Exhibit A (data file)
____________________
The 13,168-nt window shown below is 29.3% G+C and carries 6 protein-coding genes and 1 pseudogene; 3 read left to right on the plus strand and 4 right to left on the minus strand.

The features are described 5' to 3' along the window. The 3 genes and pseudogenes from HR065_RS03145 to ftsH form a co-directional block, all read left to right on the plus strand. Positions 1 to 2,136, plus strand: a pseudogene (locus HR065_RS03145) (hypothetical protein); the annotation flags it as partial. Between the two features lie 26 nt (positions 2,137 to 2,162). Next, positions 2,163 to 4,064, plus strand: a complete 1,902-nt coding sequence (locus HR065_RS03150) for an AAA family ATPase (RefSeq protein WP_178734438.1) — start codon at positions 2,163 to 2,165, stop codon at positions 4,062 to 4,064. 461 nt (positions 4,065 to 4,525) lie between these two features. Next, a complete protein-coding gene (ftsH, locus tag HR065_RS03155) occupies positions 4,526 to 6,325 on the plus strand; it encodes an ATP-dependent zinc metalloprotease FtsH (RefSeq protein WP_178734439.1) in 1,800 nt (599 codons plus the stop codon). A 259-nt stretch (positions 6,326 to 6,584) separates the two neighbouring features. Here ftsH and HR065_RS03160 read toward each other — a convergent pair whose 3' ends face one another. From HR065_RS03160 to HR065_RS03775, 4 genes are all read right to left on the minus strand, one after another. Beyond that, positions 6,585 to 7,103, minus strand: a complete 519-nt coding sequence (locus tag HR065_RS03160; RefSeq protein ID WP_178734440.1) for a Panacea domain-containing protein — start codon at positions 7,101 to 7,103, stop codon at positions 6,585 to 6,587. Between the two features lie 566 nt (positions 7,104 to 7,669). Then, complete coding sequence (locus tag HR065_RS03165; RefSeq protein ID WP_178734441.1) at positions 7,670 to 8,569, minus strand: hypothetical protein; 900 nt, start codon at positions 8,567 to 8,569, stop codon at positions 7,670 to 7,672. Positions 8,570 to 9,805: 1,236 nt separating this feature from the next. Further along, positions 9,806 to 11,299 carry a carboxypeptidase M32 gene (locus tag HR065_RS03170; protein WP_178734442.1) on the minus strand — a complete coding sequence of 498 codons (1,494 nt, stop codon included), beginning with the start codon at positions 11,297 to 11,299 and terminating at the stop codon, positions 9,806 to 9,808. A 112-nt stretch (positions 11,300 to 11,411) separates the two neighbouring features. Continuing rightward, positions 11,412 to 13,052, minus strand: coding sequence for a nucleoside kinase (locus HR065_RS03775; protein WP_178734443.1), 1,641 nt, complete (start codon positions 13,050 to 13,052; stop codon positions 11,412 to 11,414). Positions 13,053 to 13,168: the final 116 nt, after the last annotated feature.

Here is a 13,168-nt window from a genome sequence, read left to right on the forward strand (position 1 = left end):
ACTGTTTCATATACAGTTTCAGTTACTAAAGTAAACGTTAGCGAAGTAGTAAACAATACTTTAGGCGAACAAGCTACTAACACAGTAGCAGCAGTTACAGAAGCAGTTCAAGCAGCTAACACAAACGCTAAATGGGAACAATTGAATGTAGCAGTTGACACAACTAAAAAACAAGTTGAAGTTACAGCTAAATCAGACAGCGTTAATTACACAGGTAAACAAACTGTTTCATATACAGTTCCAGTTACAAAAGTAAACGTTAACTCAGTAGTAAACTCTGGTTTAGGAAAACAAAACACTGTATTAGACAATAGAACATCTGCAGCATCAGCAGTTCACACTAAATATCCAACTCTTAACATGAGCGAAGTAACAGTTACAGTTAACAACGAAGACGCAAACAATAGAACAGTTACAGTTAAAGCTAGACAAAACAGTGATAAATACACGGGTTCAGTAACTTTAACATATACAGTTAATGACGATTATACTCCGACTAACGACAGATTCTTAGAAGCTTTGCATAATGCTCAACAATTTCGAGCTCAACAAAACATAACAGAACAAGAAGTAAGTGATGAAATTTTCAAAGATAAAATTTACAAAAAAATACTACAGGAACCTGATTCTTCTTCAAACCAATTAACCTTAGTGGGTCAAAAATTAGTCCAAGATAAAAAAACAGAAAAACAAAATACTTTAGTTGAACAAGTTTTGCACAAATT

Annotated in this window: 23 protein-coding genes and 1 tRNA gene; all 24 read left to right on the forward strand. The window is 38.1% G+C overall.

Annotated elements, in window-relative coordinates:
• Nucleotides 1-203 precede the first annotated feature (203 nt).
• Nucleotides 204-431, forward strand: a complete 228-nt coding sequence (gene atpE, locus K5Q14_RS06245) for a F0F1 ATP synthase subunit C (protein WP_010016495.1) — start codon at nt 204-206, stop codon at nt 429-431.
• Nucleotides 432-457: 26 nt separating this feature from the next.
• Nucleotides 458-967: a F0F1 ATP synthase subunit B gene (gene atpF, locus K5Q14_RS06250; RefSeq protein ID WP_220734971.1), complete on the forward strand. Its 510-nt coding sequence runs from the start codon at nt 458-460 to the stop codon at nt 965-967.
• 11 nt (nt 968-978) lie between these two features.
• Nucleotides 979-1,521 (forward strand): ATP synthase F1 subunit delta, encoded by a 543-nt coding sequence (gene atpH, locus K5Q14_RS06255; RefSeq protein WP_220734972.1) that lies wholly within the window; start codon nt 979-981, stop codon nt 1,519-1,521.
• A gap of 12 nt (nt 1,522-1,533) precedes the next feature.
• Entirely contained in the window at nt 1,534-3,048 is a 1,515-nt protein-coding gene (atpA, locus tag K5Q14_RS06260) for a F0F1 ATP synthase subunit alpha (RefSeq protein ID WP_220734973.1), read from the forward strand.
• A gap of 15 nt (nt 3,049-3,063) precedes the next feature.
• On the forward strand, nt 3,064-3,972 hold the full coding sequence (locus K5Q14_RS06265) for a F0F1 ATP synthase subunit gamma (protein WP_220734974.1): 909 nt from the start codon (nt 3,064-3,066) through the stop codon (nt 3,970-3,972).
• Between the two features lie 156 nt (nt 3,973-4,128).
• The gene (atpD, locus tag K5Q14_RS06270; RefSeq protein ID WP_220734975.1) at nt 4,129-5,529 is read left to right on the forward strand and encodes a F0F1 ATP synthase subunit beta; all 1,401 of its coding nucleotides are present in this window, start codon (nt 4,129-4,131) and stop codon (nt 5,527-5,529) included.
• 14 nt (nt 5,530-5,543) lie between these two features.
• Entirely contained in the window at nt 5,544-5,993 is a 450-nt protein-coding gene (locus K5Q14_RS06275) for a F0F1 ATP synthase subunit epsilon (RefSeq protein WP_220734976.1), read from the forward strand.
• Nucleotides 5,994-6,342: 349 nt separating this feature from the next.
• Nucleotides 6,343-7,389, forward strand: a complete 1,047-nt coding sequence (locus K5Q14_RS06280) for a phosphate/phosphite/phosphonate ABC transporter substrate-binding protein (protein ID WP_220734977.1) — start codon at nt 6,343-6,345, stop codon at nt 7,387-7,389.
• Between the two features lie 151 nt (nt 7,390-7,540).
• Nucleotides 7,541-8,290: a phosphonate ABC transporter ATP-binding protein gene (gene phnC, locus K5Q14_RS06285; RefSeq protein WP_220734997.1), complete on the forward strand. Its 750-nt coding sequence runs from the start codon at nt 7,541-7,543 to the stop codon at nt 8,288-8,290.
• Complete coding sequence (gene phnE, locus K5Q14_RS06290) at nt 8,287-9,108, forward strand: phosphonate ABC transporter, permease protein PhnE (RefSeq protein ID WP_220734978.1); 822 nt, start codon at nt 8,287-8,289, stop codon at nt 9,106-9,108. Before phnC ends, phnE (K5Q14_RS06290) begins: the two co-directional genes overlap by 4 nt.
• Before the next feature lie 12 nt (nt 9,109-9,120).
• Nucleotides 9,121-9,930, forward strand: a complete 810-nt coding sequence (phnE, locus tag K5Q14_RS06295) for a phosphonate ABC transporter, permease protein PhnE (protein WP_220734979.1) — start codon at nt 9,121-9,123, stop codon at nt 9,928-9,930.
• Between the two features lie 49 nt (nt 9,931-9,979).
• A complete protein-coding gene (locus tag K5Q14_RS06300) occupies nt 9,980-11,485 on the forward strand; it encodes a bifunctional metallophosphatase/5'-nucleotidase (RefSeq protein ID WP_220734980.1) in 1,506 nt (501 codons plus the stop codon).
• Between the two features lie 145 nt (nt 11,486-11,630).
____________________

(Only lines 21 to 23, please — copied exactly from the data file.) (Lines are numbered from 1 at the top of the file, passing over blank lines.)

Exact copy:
• Nucleotides 5,994-6,342: 349 nt separating this feature from the next.
• Nucleotides 6,343-7,389, forward strand: a complete 1,047-nt coding sequence (locus K5Q14_RS06280) for a phosphate/phosphite/phosphonate ABC transporter substrate-binding protein (protein ID WP_220734977.1) — start codon at nt 6,343-6,345, stop codon at nt 7,387-7,389.
• Between the two features lie 151 nt (nt 7,390-7,540).